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Lessons from the World Trade Center disaster: airway disease presenting as restrictive dysfunction.

Authors
Berger-KI; Reibman-J; Oppenheimer-BW; Vlahos-I; Harrison-D; Goldring-RM
Source
Chest 2013 Jul; 144(1):249-257
NIOSHTIC No.
20043106
Abstract
Background: The present study (1) characterizes a physiologic phenotype of restrictive dysfunction due to airway injury and (2) compares this phenotype to the phenotype of interstitial lung disease (ILD). Methods: This is a retrospective study of 54 persistently symptomatic subjects following World Trade Center (WTC) dust exposure. Inclusion criteria were reduced vital capacity (VC), FEV 1 /VC > 77%, and normal chest roentgenogram. Measurements included spirometry, plethysmography, diffusing capacity of lung for carbon monoxide (D LCO ), impulse oscillometry (IOS), inspiratory/expiratory CT scan, and lung compliance (n = 16). Results: VC was reduced (46% to 83% predicted) because of the reduction of expiratory reserve volume (43% +/- 26% predicted) with preservation of inspiratory capacity (IC) (85% +/- 16% predicted). Total lung capacity (TLC) was reduced, confirming restriction (73% +/- 8% predicted); however, elevated residual volume to TLC ratio (0.35 +/- 0.08) suggested air trapping (AT). D(LCO) was reduced (78% +/- 15% predicted) with elevated D(LCO)/alveolar volume (5.3 +/- 0.8 [mL/mm Hg/min]/L). IOS demonstrated abnormalities in resistance and/or reactance in 50 of 54 subjects. CT scan demonstrated bronchial wall thickening and/or AT in 40 of 54 subjects; parenchymal disease was not evident in any subject. Specific compliance at functional residual capacity (FRC) (0.07 +/- 0.02 [L/cm H 2 O]/L) and recoil pressure (Pel ) at TLC (27 +/- 7 cm H2O) were normal. In contrast to patients with ILD, lung expansion was not limited, since IC, Pel, and inspiratory muscle pressure were normal. Reduced TLC was attributable to reduced FRC, compatible with airway closure in the tidal range. Conclusions: This study describes a distinct physiologic phenotype of restriction due to airway dysfunction. This pattern was observed following WTC dust exposure, has been reported in other clinical settings (eg, asthma), and should be incorporated into the definition of restrictive dysfunction.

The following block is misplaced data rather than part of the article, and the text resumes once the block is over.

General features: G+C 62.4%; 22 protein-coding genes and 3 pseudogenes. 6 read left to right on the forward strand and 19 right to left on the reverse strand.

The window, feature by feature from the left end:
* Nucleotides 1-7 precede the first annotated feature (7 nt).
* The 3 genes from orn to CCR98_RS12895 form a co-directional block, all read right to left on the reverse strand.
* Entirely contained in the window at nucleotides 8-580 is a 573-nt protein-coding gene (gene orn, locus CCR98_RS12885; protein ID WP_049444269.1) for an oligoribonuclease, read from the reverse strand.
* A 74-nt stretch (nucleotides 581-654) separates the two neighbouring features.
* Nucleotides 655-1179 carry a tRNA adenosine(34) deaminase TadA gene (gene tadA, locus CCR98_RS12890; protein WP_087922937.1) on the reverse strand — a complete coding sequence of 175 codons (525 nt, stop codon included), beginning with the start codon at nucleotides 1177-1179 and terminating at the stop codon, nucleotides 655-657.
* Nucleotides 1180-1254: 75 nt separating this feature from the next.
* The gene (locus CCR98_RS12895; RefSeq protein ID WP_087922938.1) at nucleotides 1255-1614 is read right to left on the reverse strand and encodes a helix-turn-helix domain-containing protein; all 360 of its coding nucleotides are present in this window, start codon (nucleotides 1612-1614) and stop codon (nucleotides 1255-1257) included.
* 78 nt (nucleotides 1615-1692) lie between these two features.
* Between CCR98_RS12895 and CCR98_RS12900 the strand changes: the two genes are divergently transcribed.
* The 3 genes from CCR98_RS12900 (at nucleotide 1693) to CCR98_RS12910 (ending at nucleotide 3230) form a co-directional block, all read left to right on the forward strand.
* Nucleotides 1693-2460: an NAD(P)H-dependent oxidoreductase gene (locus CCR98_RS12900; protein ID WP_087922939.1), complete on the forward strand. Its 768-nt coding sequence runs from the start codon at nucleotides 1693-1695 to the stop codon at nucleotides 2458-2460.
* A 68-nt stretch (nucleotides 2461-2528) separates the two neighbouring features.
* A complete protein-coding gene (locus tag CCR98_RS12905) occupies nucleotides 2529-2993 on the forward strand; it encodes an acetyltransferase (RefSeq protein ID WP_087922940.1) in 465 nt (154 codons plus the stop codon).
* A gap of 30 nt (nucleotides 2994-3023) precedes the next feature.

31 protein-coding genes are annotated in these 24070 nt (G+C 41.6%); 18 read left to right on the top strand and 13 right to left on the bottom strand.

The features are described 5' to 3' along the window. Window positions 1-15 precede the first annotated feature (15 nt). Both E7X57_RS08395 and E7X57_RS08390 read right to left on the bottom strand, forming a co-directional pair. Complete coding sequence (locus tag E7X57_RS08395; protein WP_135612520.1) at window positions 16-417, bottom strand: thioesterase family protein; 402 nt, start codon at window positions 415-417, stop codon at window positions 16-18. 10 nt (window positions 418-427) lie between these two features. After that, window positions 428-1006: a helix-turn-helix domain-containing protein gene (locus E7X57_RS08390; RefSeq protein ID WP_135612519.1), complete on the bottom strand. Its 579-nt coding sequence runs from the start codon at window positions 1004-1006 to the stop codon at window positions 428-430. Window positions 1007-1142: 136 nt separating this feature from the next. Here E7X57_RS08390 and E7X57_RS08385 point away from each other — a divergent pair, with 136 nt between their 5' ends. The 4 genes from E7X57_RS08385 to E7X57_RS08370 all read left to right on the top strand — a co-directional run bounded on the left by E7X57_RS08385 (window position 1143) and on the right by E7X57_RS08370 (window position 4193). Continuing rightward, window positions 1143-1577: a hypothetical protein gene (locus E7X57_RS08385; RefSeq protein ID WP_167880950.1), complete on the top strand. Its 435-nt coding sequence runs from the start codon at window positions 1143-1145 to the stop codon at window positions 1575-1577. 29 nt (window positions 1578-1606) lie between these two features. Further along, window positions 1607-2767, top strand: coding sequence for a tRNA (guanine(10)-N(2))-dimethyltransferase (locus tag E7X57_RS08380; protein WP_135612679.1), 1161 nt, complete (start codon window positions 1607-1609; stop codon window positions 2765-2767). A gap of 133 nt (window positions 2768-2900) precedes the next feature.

Keywords
Emergency-response; Emergency-responders; Rescue-workers; Respiratory-system-disorders; Pulmonary-system-disorders; Lung-disorders; Airway-obstruction; Genetic-factors; Dust-exposure; Spirometry; Plethysmography; Analytical-instruments; Oscillography; Physiological-factors; Physiological-function; Lung-function; Airway-resistance
Contact
Kenneth I. Berger, MD, FCCP, New York University School of Medicine, 240 E 38 St, Room M15, New York, NY 10016
CODEN
CHETBF
CAS No.
630-08-0
Publication Date
20130701
Document Type
Journal Article
Email Address
kenneth.berger@nyumc.org
Funding Type
Grant; Contract
Fiscal Year
2013
NTIS Accession No.
NTIS Price
Identifying No.
Grant-Number-E11-OH-009630; Contract-200-2011-39413; M082013
Issue of Publication
1
ISSN
0012-3692
Source Name
Chest
State
NY
Performing Organization
New York City Health and Hospitals Corporation
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